Good morning! Today’s early morning highlights from the major news organizations, including reports about a new Congressional Budget Office report and the usually unlikely assumptions it makes — including the end of Medicare physician payment fixes.
The Washington Post: Budget Deficit To Hit $1.3 Trillion This Year, Congressional Analysts Report
The nonpartisan Congressional Budget Office says that revenue, coupled with the debt-reduction deal signed into law this month by President Obama, would cut projected deficits by $3.3 trillion, or nearly half, over the next 10 years. But that reduction will be realized only if lawmakers allow a series of tax cuts and other temporary revenue measures to expire. The prospect of that happening is considered dicey by many analysts, given the divisive political environment in Washington. The laws in question include … cuts in Medicare payment rates to doctors ( Fletcher, 8/24).
For more headlines …
The New York Times: Modest Expectations Urged On Deficit Cuts
Annual deficits would be $5 trillion higher for the decade, or a total of $8.5 trillion, assuming the White House and Congress continue several policies as in years past — keeping the lower income-tax rates of 2001 and 2003, which already were extended by two years last December; adjusting the alternative minimum tax annually so it does not hit middle-class taxpayers, and blocking a mandated cut in Medicare payments to doctors. The result would be deficits averaging 4.3 percent of gross domestic product instead of 1.8 percent, the budget office said; economists generally say annual deficits should not exceed 3 percent of gross domestic product (Calmes, 8/24).
The Wall Street Journal: Forecast Clouds Debt-Cut Outlook
The congressional panel charged with finding ways to reduce the deficit by at least $1.2 trillion over the next 10 years received daunting news Wednesday when the Congressional Budget Office projected stubbornly high unemployment will accompany large deficits for much of the decade. … The challenge of reducing the deficit while spurring job growth is a key point of division between the two parties. Many Democrats are arguing for more spending to stimulate the economy; many Republicans are arguing for spending cuts and regulatory relief to the same end. … CBO cautioned that its projections make the unlikely assumption that Congress will let income and payroll tax cuts expire on schedule and reduce the fees paid to doctors who treat patients covered by Medicare (Paletta, 8/25).
Politico: Supercommitteers: Progress Made
The supercommittee might not have a staff director, rules in place, or a room to meet in, but leaders of the powerful budget-slashing panel insisted Wednesday that progress is being made. Co-chairs Sen. Patty Murray (D-Wash.) and Rep. Jeb Hensarling (R-Texas) said in a joint-statement that they’re engaged in “serious discussions” on the details (Kim, 8/24).
The Associated Press: Survey: Overhaul May Push Employee Benefits Shift
Nearly one of every 10 midsized or big employers expects to stop offering health coverage to workers after insurance exchanges begin operating in 2014 as part of President Barack Obama’s health care overhaul, according to a survey by a major benefits consultant (Murphy, 8/24).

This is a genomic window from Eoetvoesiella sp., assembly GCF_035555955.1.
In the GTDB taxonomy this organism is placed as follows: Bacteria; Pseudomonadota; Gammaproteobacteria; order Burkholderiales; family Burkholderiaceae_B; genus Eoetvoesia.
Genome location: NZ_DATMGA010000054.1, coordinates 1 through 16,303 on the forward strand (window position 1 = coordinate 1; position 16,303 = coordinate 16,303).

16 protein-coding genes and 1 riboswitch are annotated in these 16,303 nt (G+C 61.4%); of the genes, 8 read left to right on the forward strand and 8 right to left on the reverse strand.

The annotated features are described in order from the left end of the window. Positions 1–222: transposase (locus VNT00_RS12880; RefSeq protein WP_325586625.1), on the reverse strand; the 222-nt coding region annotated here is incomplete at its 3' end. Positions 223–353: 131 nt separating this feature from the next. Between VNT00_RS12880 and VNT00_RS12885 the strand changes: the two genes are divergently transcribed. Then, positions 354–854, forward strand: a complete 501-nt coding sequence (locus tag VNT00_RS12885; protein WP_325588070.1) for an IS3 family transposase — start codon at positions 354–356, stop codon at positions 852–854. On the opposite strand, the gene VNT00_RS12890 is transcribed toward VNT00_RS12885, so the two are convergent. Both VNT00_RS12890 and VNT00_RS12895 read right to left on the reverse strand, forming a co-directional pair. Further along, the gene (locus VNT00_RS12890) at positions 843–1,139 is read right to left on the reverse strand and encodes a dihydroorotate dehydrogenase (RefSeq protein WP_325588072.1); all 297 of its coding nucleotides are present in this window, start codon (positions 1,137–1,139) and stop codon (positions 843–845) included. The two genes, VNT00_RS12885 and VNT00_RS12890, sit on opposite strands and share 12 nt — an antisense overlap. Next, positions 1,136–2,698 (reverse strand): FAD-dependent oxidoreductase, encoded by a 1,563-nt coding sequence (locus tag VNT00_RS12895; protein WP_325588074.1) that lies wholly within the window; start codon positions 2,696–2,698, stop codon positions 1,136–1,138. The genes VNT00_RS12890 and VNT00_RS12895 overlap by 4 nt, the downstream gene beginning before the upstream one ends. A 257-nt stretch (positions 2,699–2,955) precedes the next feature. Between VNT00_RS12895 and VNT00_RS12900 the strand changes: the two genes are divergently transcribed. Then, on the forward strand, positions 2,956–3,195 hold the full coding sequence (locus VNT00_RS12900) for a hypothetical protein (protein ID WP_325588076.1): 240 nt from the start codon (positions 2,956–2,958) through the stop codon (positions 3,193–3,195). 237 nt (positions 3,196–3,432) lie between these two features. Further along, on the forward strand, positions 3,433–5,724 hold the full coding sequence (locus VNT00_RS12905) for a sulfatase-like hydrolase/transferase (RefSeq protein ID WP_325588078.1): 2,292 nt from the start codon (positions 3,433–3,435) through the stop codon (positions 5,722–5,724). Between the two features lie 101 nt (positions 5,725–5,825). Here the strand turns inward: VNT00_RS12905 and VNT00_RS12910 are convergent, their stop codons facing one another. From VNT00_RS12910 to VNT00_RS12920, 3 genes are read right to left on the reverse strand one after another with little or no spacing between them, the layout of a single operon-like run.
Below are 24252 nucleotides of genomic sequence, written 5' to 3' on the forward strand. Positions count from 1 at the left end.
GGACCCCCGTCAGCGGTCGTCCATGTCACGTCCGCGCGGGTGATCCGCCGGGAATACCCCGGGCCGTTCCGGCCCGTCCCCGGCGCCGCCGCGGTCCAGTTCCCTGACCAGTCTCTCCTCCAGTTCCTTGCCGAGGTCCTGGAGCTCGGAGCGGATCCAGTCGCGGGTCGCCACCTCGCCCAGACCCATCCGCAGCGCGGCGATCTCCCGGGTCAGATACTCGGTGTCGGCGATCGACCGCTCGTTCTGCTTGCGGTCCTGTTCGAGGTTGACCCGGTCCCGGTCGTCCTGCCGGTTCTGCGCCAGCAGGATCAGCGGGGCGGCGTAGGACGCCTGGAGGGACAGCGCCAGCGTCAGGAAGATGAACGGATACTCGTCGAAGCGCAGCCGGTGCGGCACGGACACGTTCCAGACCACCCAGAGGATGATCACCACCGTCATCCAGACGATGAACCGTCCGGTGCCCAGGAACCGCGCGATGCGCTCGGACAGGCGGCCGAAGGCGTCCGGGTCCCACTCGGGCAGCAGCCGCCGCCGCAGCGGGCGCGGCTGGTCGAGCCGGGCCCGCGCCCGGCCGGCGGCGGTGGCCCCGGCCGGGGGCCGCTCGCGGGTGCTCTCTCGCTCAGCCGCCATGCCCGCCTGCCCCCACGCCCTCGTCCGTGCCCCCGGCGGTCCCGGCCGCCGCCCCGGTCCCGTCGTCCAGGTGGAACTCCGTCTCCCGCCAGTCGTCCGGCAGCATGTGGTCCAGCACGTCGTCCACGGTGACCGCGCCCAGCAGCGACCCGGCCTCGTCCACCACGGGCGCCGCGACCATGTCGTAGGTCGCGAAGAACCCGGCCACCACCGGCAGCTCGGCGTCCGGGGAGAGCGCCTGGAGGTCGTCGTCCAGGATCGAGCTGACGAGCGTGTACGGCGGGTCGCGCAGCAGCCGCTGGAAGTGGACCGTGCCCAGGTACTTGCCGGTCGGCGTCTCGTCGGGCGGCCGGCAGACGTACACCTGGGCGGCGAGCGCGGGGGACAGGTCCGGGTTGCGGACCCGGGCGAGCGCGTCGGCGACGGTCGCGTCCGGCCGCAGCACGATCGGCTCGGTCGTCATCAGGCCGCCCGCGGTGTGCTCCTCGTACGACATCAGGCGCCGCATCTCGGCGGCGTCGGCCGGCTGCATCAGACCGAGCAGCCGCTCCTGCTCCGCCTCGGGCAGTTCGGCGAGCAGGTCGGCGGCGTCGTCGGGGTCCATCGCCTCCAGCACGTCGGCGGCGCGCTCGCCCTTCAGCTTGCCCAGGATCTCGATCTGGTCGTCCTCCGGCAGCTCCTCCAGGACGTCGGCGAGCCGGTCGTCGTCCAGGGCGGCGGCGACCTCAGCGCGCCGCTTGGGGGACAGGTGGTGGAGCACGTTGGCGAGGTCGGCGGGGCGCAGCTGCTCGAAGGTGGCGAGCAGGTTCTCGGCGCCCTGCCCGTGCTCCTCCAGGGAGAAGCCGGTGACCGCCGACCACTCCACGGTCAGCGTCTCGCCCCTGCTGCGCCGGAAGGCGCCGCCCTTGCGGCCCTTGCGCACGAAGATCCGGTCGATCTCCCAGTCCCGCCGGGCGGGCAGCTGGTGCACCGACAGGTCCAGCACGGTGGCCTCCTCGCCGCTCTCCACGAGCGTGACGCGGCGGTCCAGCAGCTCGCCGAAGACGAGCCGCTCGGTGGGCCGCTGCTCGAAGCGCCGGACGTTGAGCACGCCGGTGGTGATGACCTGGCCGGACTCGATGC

The Associated Press/ Washington Post: Justice Lays Out Vision For $250M Greenbrier Medical Institute, Health Care ‘Think Tank’
The owner of The Greenbrier resort is teaming up with several prominent physicians and a health care developer to build a $250 million medical facility featuring a sports medicine and rehabilitation center, a cosmetic surgery center with a “lifestyle enhancement academy” and a boutique hotel with 20 VIP suites. Jim Justice announced the five-phase construction project for The Greenbrier Medical Institute on Wednesday in White Sulphur Springs alongside several physicians responsible for the concept, including Alabama orthopedic surgeon James R. Andrews (8/24).
The Associated Press/Washington Post: In Another Blow To Unions, Mich. Limits Local Government And School District Health Payouts
Michigan Republicans dealt another blow to public employee unions Wednesday as they pushed ahead with a plan to force local governments and school districts to cap health care spending or risk losing state aid, a move that would require workers to pay more for coverage and limit officials’ ability to negotiate local contracts (8/24).
Los Angeles Times: Google To Pay $500-Million Fine For Running Canadian Pharmacy Ads
Google Inc. has agreed to pay $500 million for carrying advertisements by online Canadian pharmacies targeting consumers in the United States, according to the U.S. Justice Department. The ads resulted in the illegal importation of prescription drugs, the Justice Department said (Li and Hsu, 8/25).
USA Today: Perry Leads GOP Field After Only A Week In The Race
Perry led former Massachusetts governor Mitt Romney, the previous front-runner, by 12 percentage points, 29%-17%, the poll showed. Rep. Ron Paul of Texas placed third with 13% support from those surveyed, followed by Rep. Michele Bachmann of Minnesota, with 10% (Kucinich, 8/24).